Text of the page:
While most White House social secretaries have chosen to stay out of the limelight and defer to the first lady, Rogers not only organized the state dinner, but was also on the guest list. Now, her stellar reputation is being called into question.
Rogers, a good friend of the Obama family, attended President BarackObama's state dinner in a peach gown from a high-end Japanese designer.
"We are very excited...everything is all set," said Rogers at the event last week.
Ninety minutes after Rogers made her entrance at the event, the so-called White House crashers, the Salahis, would walk through that same door.
At first, most of the heat was on the Secret Service for allowing the uninvited couple to get all the way to the president. But now Rogers' decision making is being called into question.
Rogers' worked for Peoples Energy in Chicago for years. She had a reputation as a perfectionist, which is now --at the very least-- a bit tarnished, according to Laura Schwartz, who was the former White House director of special events. Schwartz was there during the Clinton administration.
"I wouldn't be surprised if she downplays her role for a while. I think that would be smart. Portray yourself as hard at work behind the scene. I do think the Obamas have full confidence in her," said Schwartz.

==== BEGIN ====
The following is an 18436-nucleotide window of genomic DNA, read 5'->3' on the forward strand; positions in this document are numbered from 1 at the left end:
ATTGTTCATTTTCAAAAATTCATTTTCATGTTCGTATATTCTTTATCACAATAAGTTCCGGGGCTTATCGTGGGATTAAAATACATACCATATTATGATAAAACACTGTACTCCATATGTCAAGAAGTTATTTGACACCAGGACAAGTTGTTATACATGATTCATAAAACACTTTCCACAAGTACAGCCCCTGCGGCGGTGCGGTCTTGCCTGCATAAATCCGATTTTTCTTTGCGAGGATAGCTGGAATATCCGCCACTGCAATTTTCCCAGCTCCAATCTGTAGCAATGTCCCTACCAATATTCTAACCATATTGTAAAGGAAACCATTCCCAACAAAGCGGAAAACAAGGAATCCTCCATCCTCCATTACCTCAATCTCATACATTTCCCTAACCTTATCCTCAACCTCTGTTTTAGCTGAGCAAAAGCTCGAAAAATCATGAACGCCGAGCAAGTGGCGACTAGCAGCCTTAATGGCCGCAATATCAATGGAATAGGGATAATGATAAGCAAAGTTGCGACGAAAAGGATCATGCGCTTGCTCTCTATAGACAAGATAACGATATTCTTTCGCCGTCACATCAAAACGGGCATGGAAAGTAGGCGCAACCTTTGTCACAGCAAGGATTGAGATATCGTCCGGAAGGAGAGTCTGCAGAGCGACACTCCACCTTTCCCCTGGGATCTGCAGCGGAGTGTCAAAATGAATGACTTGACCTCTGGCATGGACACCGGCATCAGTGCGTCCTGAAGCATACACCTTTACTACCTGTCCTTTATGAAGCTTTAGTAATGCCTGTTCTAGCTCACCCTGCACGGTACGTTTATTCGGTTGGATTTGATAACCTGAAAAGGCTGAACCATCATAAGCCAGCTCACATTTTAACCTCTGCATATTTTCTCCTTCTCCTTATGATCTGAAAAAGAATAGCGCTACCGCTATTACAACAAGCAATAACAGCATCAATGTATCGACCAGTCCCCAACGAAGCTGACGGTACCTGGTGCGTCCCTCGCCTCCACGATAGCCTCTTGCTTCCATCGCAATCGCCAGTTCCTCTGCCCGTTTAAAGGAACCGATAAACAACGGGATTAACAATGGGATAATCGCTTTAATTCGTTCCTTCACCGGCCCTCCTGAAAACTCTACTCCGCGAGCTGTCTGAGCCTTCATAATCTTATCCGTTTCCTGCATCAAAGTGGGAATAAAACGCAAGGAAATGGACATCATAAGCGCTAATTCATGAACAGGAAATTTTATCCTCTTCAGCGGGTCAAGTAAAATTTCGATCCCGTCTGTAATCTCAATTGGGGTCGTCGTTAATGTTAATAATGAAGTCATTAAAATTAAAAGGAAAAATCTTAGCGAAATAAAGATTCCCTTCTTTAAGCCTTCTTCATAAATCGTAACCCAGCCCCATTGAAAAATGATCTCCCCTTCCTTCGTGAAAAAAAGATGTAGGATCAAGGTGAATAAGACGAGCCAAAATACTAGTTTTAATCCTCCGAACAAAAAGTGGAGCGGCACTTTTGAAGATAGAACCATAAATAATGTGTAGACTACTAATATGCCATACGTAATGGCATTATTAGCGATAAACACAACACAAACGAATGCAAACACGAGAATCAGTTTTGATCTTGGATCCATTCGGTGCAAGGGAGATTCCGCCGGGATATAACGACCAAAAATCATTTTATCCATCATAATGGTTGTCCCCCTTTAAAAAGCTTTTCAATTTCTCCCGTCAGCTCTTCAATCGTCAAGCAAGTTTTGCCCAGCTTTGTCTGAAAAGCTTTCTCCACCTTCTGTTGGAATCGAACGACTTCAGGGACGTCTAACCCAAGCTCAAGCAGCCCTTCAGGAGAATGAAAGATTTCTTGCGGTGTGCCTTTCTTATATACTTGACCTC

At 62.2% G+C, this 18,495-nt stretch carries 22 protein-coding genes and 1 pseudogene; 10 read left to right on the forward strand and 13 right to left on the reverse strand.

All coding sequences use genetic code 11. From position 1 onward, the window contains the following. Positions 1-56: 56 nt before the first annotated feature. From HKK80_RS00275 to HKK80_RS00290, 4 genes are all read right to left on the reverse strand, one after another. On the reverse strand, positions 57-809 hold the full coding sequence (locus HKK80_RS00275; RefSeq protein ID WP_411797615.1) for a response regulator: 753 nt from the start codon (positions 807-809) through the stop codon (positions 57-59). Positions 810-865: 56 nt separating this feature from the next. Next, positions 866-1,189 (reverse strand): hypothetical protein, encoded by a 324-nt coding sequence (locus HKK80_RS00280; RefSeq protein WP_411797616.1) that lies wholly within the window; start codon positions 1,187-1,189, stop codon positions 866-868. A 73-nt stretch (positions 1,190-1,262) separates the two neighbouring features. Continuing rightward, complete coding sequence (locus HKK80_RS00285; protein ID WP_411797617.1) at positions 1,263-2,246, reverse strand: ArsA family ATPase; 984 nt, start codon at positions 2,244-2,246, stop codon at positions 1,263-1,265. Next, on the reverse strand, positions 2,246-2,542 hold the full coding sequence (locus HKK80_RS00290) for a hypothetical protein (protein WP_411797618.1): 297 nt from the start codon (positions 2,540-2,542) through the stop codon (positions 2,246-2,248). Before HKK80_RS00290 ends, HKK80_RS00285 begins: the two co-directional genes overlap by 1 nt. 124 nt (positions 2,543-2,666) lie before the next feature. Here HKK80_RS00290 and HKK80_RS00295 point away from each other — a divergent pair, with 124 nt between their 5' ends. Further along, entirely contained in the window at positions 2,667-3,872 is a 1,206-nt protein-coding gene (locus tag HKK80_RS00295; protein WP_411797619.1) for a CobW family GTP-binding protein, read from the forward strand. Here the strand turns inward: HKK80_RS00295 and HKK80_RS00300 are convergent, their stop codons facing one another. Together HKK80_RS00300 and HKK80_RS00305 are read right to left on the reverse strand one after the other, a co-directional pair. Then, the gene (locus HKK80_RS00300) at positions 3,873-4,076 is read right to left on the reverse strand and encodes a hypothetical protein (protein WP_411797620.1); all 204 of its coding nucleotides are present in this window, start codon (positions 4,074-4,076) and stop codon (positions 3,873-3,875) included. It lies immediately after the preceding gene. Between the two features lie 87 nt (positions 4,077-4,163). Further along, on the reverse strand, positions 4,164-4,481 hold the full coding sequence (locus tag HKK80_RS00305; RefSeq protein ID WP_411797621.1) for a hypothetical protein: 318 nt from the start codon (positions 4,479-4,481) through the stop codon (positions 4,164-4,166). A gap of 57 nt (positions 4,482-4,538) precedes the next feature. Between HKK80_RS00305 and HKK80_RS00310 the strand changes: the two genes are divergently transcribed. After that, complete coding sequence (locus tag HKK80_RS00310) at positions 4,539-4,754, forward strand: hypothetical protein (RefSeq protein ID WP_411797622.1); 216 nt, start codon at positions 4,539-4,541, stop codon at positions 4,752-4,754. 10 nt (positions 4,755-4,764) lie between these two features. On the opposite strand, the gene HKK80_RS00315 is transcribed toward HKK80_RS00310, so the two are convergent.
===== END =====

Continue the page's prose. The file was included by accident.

On Wednesday, the White House announced that Rogers will not testify before a congressional hearing into the matter even though she has acknowledged that no one from her office was at the checkpoint to help the Secret Service verify guests, which is a long-standing tradition.
Robin Givhan, writer for the Washington Post, expects Rogers will manage to keep her job, but she'll keep a lower profile.
"I do think that probably the thing to happen most quickly is probably her wings will be clipped a bit," said Robin Givhan, Washington Post staff writer.
The White House has been completely supportive of Rogers, not even hinting that she may be punished or asked to step aside.The White House is already being criticized for deciding Rogers will not testify at the congressional hearing on Thursday. The top Republican on the committee said that decision creates needless confrontation and is urging Rogers to show up tomorrow.